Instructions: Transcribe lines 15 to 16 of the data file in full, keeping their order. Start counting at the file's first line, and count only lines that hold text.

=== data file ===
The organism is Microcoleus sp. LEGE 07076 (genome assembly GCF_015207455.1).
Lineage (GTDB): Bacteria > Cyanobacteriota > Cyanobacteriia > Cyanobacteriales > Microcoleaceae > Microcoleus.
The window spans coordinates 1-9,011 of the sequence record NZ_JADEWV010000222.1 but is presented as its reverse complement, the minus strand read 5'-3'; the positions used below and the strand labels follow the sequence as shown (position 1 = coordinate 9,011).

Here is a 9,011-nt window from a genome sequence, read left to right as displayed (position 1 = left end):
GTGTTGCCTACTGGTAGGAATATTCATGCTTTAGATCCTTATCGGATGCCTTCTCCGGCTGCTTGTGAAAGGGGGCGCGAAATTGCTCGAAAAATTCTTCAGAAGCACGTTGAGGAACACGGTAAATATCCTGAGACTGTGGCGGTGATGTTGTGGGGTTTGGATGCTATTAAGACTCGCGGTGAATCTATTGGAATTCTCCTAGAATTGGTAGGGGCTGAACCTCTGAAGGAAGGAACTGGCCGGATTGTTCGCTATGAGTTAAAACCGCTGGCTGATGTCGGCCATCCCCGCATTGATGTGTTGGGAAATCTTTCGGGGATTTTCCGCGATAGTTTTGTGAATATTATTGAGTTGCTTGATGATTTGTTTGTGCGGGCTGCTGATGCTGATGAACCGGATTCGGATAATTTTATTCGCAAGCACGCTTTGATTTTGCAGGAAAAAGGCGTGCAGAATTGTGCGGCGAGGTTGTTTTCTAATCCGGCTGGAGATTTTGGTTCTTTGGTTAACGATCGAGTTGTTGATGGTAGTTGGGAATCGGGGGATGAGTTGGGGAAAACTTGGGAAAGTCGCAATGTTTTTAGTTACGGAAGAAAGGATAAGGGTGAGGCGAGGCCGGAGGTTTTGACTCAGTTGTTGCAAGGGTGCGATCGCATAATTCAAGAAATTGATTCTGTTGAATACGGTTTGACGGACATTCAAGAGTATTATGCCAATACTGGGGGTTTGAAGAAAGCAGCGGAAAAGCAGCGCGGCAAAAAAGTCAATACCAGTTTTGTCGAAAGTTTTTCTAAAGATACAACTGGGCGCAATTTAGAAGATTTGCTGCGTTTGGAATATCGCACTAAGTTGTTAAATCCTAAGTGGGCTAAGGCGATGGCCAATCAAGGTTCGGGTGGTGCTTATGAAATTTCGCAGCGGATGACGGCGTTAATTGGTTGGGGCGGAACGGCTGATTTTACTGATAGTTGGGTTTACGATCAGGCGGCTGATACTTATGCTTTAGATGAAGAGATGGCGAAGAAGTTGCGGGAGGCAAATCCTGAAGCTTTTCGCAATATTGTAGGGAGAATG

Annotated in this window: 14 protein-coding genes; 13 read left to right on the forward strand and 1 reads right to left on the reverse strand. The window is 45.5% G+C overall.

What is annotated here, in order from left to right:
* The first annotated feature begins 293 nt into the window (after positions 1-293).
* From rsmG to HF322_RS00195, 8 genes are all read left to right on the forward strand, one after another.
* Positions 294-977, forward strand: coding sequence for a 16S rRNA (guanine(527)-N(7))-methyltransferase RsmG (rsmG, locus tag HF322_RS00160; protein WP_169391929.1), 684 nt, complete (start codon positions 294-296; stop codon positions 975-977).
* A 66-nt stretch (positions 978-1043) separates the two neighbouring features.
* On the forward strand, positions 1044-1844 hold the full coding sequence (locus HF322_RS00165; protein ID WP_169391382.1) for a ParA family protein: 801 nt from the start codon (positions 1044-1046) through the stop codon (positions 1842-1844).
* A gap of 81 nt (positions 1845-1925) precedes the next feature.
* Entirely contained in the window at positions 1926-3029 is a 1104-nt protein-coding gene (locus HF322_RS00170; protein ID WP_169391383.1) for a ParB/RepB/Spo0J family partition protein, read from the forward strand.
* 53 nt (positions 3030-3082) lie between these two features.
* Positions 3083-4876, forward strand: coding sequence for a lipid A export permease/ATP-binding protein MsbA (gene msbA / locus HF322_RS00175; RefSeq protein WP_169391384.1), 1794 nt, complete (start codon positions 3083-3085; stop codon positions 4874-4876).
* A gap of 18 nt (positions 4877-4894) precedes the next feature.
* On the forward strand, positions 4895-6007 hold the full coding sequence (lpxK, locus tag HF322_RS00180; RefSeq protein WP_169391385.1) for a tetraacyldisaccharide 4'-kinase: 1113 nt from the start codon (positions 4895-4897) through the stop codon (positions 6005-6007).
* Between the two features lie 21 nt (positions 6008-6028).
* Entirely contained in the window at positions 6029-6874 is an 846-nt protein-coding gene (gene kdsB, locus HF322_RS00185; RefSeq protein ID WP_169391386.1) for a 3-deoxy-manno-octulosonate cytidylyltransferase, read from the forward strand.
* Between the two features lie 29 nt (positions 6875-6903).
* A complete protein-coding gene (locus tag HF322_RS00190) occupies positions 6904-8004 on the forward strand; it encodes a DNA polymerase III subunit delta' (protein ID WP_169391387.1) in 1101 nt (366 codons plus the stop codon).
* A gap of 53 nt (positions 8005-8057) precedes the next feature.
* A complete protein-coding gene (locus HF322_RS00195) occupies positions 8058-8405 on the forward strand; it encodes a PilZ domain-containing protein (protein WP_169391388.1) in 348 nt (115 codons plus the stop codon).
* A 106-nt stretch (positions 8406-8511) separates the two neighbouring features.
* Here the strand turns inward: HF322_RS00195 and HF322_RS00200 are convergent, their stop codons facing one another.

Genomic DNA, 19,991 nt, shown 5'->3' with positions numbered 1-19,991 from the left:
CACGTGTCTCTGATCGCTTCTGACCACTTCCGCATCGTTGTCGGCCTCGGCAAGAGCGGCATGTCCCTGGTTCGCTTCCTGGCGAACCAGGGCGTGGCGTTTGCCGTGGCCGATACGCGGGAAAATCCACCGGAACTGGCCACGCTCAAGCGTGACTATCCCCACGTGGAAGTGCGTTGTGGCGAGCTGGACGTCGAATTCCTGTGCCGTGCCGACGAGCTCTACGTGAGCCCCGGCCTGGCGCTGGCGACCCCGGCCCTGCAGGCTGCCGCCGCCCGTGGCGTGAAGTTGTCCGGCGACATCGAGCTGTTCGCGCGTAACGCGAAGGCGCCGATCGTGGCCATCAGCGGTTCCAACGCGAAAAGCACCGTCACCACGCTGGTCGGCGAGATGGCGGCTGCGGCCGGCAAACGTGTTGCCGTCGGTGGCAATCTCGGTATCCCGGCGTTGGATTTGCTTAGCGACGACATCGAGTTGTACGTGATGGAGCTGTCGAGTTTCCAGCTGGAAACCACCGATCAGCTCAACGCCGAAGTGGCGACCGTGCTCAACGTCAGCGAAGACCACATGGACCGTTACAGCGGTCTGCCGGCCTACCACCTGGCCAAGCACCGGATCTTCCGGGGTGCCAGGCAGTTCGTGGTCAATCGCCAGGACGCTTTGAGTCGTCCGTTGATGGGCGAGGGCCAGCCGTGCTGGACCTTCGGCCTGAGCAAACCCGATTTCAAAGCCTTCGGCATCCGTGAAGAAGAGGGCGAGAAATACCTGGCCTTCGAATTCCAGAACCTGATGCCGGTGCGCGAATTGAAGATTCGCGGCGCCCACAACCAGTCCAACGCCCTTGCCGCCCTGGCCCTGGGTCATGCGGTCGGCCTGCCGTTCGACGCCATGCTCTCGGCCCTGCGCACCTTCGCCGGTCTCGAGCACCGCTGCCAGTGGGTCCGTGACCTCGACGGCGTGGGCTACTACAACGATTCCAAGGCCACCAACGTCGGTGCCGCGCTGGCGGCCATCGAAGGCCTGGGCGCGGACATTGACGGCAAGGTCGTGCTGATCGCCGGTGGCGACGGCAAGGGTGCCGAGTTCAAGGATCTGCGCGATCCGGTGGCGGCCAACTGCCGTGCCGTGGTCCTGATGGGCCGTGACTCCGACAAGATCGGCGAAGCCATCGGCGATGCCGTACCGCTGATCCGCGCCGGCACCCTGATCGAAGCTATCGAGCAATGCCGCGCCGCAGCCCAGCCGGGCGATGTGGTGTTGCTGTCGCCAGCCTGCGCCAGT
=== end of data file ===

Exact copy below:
* 53 nt (positions 3030-3082) lie between these two features.
* Positions 3083-4876, forward strand: coding sequence for a lipid A export permease/ATP-binding protein MsbA (gene msbA / locus HF322_RS00175; RefSeq protein WP_169391384.1), 1794 nt, complete (start codon positions 3083-3085; stop codon positions 4874-4876).